Adding Gradients to Headings with CSS

Published Sep 3, 2021
Updated Jul 7, 2022
By Simon
Table of contents

This article is a follow on from Adding Gradients to text as backgrounds with CSS background-clip. In that article, I show you how to use background-clip and leave it that at. This article will go deeper into the use of background-clip. I will cover some observations and what could be considered shortcomings of background-clip: text; to add pretty background to your text. I will provide some work-a-rounds and thoughts on use with samples, read on if you want to explore more.

One of the main things you need to be aware of when working with background-clip: text; is that it works on the background of the element and not the text. What this means is the background is set on the element and if the default display is block, as in the case of h1, then the gradient background will cover 100% width of the element's parent. Let's take a look at what I mean and also how we can fix and or use it for effect.

Working with h1 block elements and span inline elements

gradient backgrounds on h1 block elements

Looking at the image above you can see how the background is set on the H1 and not the text. It shows how the h1 expands to fill the whole full width due to it being a block element. In the second image, you can see how when the screen width is narrow the gradient also adjusts to the width. In the 3rd image we set the element to a span which is an inline element by default, this means it is contained by the size of the text inside it and therefore the background is also contained.

Now we have an understanding of how the background is applied to text by clipping away everything except the text and making the text transparent, from part 1, and how backgrounds are applied to an element and not the text, let's take a look at some code examples.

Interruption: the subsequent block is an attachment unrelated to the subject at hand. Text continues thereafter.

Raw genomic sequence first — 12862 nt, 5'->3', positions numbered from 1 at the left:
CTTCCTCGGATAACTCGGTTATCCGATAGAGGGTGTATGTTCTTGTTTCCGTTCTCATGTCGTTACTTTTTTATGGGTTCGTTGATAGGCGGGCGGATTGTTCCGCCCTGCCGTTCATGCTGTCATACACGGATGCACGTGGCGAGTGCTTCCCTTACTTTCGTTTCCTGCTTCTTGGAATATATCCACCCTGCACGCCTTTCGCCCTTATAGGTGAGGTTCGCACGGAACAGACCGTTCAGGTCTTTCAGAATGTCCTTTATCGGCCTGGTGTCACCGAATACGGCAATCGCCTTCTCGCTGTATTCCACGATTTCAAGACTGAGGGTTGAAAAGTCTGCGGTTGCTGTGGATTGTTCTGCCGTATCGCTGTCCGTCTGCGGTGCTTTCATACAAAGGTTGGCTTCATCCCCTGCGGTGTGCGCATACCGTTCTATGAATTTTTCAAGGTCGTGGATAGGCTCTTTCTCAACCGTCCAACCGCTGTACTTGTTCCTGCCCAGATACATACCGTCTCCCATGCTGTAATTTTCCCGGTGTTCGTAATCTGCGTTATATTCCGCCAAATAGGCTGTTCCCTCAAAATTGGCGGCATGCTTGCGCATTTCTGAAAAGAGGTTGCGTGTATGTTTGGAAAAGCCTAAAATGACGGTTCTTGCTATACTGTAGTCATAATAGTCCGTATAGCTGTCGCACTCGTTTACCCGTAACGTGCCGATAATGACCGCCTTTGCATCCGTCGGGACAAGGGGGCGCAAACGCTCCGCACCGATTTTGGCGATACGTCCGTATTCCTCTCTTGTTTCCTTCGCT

Unfortunately, the resize doesn't work on mobile but you can maybe rotate your device to see the effect.

Long Text Example

I have 3 examples to illustrate this. The first has the gradient set at exact pixel measurements so no matter the width of the screen the gradient stays consistent.

Serif Fonts are Nice

Serif Fonts are Nice

Serif Fonts are Nice

In the second example, we are using relative units, pre cents to be exact, and as you can see the gradient is not obvious at wide screens. To fix this I have added a span inside the h1 and added the text inside the span. This makes the element that contains the text an inline element and therefore the background is confined to the size of the text.

If you expand the containing wrapper element you will see that the gradient remains visible in the 3rd example.

Short Text Example

The following is the same as above with short text, you can see how with both the first and second examples the gradient doesn't even show, only the third example shows the gradient at wide screens, the second example works on narrower screens but the first example just doesn't work.




With an understanding of how you can now apply the gradients to your text and how the screen width affects the visibility of the background, we will look at a few more examples.

Please note that all these examples have left to right gradients and if you do diagonal gradients or top to bottom gradients the effects will change.

Take a deeper look a CSS text gradients; Highlighting Important words

A nice effect you have probably see around these parts is emphasising the important words in a headline, this makes it easy for the reader to scan and if done nicely can also play on words. Let take a look at 2 options for achieving this.

Wrapping emphasised words in span and apply the background to the span

Professional Fonts are Nice for a Unique look.

Doing it this way with multiple highlighted words the gradient is set on the span so you get the gradient repeats itself which may not be the effect you want.

So in the final example, I will show you how you can add the background so it flows nicely under the text to create a more fluid look.

Adding the background to the H1 and then wrapping the un-emphasised text in a span.

Professional Fonts are Nice for a Unique look.

In this example, I use a little reverse trick by adding the gradient to the h1 and then for words that don't need a gradient I wrap them in a span and set the span colour back to the document colour. You could also make the span whatever colour you like.

In part 1 we have looked at using background-clip on the text and how it works under the hood. In this deep dive, we looked at how the background is added. We look at the display property and how that affects elements and then how you can use a combination of block elements and inline elements to create some nice heading effects.
I hope you learnt something here and if you want to follow along and learn more be sure to sign up for the newsletter. What's in the newsletter? Tip and trick, insight into modern tech, and the odd giveaway.

Thanks for reading and see you on the inside.